Published on November 2nd, 2013 | by The Perfume Expert
Diorissimo by Dior Review
Diorissimo by Dior is a masterpiece symphony of scent! A graceful dance of delicate Spring blossoms wafting through in a morning breeze. Exact and perfect in its simplicity and stark beauty. Pure and uncomplicated yet intoxicating and dreamy. It centers around Dior’s favorite and lucky flower, the Lilly-of-the-Valley. And it is, in my opinion, the greatest Lilly-of-the-Valley scent ever created! This is what perfume is all about. The image of utter girliness. Prim and proper. The epitome of femininity. And the epitome of a hopeful Spring!
Although the scent on its own is uncomplicated, to review Diorissimo is not as simple as it would seem. This is one of the few occasions where two reviews are needed for the same fragrance! This is because it is also one of the rare moments where the edt version of the fragrance is a much different scent compared to the edp version.
Usually, an Eau de Parfum, is just the same fragrance but a stronger version, around 10-20% aromatic notes; whereas the Eau de Toilette usually has a higher alcohol content and only 5-10% aromatic notes. However, in some cases, perfumers decide to change the formula slightly or alter the concentrations of notes between the edp and edt, and Diorissimo is an obvious example of just this.
Diorissimo is a bit of a paradox. Firstly, all Lilly-of-the-Valley scents have to be chemically produced as it is near impossible to naturally harvest the actual fragrance oils from the Lilly-of-the-Valley flower. So from the start, Lilly-of-the-Valley perfumes are a bit of an enigma. But an even more mysterious confusion arises when comparing Diorissimo edp with the edt.
You see, Diorissimo edp uses Jasmine as the heart note which is said to carry the fragrance; whereas the edt uses Lilly-of-the-Valley as the heart note. So reading this, you’d assume the the edt would smell more like Lilly-of-the-Valley than the edp; but that is not the case. To the normal senses (I’m speaking about the general public not trained perfumers) Diorissimo edp smells more like a Lilly-of-the-Valley scent even though it’s only just a top note.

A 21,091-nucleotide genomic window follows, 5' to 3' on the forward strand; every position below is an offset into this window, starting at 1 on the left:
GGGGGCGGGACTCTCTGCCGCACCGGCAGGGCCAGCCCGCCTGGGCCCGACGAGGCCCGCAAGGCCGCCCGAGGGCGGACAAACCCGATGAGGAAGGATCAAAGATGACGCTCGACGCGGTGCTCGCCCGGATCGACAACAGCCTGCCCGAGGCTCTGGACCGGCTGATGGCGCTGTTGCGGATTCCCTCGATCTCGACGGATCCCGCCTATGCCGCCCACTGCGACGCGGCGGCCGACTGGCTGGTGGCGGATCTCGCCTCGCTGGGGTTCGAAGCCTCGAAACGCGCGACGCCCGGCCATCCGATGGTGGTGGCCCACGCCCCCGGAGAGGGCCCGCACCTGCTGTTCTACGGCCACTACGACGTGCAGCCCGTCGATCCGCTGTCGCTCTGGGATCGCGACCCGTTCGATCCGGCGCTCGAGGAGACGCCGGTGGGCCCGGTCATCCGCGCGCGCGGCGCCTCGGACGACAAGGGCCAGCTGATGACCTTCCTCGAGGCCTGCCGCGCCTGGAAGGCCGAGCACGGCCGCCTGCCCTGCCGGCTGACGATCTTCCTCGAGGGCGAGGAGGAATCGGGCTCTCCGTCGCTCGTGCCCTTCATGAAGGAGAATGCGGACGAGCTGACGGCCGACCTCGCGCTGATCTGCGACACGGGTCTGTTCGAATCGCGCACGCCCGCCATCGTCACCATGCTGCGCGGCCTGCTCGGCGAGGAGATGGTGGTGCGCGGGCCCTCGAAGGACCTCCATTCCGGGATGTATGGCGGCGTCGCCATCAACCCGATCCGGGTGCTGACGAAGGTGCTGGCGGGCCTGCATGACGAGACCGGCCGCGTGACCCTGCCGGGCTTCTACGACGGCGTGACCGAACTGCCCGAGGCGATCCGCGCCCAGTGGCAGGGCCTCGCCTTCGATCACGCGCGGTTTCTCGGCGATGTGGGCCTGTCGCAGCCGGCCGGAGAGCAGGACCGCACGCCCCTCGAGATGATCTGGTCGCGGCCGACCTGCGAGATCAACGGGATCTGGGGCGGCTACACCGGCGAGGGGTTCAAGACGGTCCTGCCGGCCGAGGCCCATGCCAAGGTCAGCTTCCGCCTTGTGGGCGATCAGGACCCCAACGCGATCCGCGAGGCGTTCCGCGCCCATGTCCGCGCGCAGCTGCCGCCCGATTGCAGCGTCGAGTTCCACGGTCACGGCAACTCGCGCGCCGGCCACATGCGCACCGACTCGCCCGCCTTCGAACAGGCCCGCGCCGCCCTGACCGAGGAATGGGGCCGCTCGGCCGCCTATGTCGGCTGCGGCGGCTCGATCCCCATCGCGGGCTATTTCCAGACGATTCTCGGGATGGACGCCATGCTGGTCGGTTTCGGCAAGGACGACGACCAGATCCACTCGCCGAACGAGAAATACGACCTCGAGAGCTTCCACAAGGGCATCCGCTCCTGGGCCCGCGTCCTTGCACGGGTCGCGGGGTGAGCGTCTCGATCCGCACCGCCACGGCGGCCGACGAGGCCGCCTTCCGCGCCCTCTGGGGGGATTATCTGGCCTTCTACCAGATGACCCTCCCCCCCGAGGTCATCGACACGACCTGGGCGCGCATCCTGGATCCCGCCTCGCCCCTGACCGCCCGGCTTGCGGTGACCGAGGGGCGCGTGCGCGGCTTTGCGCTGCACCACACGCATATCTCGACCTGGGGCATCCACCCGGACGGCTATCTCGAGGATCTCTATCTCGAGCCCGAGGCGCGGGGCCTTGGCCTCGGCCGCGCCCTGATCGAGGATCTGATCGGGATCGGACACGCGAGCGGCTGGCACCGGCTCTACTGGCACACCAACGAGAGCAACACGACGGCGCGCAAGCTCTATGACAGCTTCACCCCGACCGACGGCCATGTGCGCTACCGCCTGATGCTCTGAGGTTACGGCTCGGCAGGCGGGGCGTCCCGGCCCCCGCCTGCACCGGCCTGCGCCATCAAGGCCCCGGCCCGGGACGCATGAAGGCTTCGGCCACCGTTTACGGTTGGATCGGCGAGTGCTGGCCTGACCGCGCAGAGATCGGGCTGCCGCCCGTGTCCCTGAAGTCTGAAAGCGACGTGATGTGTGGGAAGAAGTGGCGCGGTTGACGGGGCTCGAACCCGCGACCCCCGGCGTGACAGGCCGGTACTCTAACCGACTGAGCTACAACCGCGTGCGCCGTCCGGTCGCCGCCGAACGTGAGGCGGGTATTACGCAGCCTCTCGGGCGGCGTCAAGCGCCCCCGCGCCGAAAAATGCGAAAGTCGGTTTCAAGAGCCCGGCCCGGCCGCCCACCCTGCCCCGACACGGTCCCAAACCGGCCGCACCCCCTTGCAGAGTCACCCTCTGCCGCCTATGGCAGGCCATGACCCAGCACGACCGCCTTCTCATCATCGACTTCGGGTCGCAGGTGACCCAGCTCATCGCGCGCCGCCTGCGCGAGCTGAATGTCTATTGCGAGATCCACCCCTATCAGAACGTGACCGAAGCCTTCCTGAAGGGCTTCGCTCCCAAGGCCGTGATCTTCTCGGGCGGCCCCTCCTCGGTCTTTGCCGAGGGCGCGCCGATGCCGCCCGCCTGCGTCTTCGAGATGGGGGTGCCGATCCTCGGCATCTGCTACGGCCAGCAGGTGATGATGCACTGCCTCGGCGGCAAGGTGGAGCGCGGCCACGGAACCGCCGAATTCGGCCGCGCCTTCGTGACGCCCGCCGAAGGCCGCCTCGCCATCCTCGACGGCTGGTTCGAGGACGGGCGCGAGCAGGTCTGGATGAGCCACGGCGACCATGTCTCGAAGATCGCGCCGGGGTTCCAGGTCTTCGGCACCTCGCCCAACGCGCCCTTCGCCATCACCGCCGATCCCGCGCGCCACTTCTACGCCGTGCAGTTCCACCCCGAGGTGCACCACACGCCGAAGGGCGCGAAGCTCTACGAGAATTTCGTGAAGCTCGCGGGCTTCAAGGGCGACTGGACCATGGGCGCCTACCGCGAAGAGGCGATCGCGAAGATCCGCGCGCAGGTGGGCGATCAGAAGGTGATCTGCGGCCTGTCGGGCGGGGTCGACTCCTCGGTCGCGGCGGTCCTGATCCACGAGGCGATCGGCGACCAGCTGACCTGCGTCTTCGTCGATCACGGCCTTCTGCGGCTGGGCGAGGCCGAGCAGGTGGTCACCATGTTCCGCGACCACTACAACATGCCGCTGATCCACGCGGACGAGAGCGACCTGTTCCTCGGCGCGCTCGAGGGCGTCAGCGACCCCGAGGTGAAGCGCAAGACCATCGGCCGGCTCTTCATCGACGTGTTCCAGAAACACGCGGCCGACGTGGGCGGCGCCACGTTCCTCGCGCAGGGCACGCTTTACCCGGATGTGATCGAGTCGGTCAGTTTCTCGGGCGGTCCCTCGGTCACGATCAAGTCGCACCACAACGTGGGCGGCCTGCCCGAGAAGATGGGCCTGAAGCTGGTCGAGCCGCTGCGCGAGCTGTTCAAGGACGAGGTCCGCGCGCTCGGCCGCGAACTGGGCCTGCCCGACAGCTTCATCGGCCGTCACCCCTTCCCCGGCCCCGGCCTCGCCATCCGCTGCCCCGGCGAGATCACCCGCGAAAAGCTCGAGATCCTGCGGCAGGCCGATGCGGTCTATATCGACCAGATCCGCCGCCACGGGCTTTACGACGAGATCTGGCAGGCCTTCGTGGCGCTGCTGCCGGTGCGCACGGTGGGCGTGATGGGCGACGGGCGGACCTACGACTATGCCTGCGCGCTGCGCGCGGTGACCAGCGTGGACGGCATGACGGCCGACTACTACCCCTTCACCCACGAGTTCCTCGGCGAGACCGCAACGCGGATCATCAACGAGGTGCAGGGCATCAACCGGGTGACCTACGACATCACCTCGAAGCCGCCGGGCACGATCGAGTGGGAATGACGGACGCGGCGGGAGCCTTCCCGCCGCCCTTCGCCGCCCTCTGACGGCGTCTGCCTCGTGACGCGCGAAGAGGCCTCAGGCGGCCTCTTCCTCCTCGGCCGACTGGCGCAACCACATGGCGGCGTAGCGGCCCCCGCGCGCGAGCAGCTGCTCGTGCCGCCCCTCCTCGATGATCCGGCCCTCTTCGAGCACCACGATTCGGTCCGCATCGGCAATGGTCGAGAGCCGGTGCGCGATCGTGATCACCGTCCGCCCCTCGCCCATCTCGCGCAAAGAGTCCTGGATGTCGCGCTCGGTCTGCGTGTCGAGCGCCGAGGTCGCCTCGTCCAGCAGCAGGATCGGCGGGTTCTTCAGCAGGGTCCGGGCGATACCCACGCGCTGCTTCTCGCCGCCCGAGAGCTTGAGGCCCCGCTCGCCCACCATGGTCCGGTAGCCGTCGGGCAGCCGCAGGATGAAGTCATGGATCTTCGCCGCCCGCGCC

Why is this? You may ask. I believe it’s the strong and pleasing carrying power of the Jasmine. I think that the Jasmine compliments the Lilly-of-the-Valley so well that it seems to hold on to it throughout the scent journey and its seems to stick in our noses as a lasting note adding more depth to the Lilly-of-the-Valley. Lilly-of-the-Valley as a heart note itself is a lot greener and fresher than what we would assume the flower to smell like. In addition, Lilly-of-the-Valley, in reality, is quite an indolic scent (meaning it smells slightly like decaying flowers which on its own can be slightly off-putting). So that’s perhaps why we associate, or our noses want to associate, Lilly-of-the-Valley with the edp more than the edt, even though it’s in a lesser quantity.
Simply put. Diorissimo edt is a light & airy, green, and organic Lilly-of-the-Valley. Diorissimo edp is a more deep, sensual, and soft Lilly-of-the-Valley.